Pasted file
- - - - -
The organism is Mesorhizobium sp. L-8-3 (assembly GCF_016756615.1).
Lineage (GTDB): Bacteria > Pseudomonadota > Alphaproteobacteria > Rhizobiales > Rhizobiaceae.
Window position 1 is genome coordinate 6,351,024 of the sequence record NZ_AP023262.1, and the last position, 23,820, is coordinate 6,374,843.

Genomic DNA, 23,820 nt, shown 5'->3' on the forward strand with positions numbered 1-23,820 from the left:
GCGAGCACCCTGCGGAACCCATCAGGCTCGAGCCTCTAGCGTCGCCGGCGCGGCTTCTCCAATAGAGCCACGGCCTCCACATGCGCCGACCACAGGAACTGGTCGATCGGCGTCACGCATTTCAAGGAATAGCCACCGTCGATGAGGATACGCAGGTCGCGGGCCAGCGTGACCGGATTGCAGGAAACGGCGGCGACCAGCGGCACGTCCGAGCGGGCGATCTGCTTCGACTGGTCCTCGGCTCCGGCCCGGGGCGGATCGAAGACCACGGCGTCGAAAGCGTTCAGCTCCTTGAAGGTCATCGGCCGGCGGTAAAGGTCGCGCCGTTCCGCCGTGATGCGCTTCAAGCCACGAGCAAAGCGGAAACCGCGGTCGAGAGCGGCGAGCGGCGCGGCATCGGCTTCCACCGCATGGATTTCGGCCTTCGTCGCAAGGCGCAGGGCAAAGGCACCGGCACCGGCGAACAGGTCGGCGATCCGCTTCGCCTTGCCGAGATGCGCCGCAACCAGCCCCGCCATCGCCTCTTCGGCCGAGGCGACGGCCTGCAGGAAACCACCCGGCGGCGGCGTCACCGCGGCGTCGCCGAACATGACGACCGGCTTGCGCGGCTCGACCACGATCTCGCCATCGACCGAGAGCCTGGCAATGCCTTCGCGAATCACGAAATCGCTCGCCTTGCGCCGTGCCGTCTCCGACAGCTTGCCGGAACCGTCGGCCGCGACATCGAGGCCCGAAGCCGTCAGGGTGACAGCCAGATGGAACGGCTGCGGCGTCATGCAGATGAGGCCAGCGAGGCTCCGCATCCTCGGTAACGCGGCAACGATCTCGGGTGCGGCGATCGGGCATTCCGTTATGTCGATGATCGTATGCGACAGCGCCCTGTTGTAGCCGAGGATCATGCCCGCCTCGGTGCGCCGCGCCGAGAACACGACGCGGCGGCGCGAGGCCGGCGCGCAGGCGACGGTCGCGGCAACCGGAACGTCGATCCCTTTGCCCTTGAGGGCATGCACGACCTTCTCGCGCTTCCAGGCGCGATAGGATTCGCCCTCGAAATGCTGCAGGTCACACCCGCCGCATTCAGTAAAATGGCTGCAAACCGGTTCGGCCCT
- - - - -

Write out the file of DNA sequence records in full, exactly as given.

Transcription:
The organism is Mesorhizobium sp. L-8-3 (assembly GCF_016756615.1).
Lineage (GTDB): Bacteria > Pseudomonadota > Alphaproteobacteria > Rhizobiales > Rhizobiaceae.
Window position 1 is genome coordinate 6,351,024 of the sequence record NZ_AP023262.1, and the last position, 23,820, is coordinate 6,374,843.

Genomic DNA, 23,820 nt, shown 5'->3' on the forward strand with positions numbered 1-23,820 from the left:
GCGAGCACCCTGCGGAACCCATCAGGCTCGAGCCTCTAGCGTCGCCGGCGCGGCTTCTCCAATAGAGCCACGGCCTCCACATGCGCCGACCACAGGAACTGGTCGATCGGCGTCACGCATTTCAAGGAATAGCCACCGTCGATGAGGATACGCAGGTCGCGGGCCAGCGTGACCGGATTGCAGGAAACGGCGGCGACCAGCGGCACGTCCGAGCGGGCGATCTGCTTCGACTGGTCCTCGGCTCCGGCCCGGGGCGGATCGAAGACCACGGCGTCGAAAGCGTTCAGCTCCTTGAAGGTCATCGGCCGGCGGTAAAGGTCGCGCCGTTCCGCCGTGATGCGCTTCAAGCCACGAGCAAAGCGGAAACCGCGGTCGAGAGCGGCGAGCGGCGCGGCATCGGCTTCCACCGCATGGATTTCGGCCTTCGTCGCAAGGCGCAGGGCAAAGGCACCGGCACCGGCGAACAGGTCGGCGATCCGCTTCGCCTTGCCGAGATGCGCCGCAACCAGCCCCGCCATCGCCTCTTCGGCCGAGGCGACGGCCTGCAGGAAACCACCCGGCGGCGGCGTCACCGCGGCGTCGCCGAACATGACGACCGGCTTGCGCGGCTCGACCACGATCTCGCCATCGACCGAGAGCCTGGCAATGCCTTCGCGAATCACGAAATCGCTCGCCTTGCGCCGTGCCGTCTCCGACAGCTTGCCGGAACCGTCGGCCGCGACATCGAGGCCCGAAGCCGTCAGGGTGACAGCCAGATGGAACGGCTGCGGCGTCATGCAGATGAGGCCAGCGAGGCTCCGCATCCTCGGTAACGCGGCAACGATCTCGGGTGCGGCGATCGGGCATTCCGTTATGTCGATGATCGTATGCGACAGCGCCCTGTTGTAGCCGAGGATCATGCCCGCCTCGGTGCGCCGCGCCGAGAACACGACGCGGCGGCGCGAGGCCGGCGCGCAGGCGACGGTCGCGGCAACCGGAACGTCGATCCCTTTGCCCTTGAGGGCATGCACGACCTTCTCGCGCTTCCAGGCGCGATAGGATTCGCCCTCGAAATGCTGCAGGTCACACCCGCCGCATTCAGTAAAATGGCTGCAAACCGGTTCGGCCCT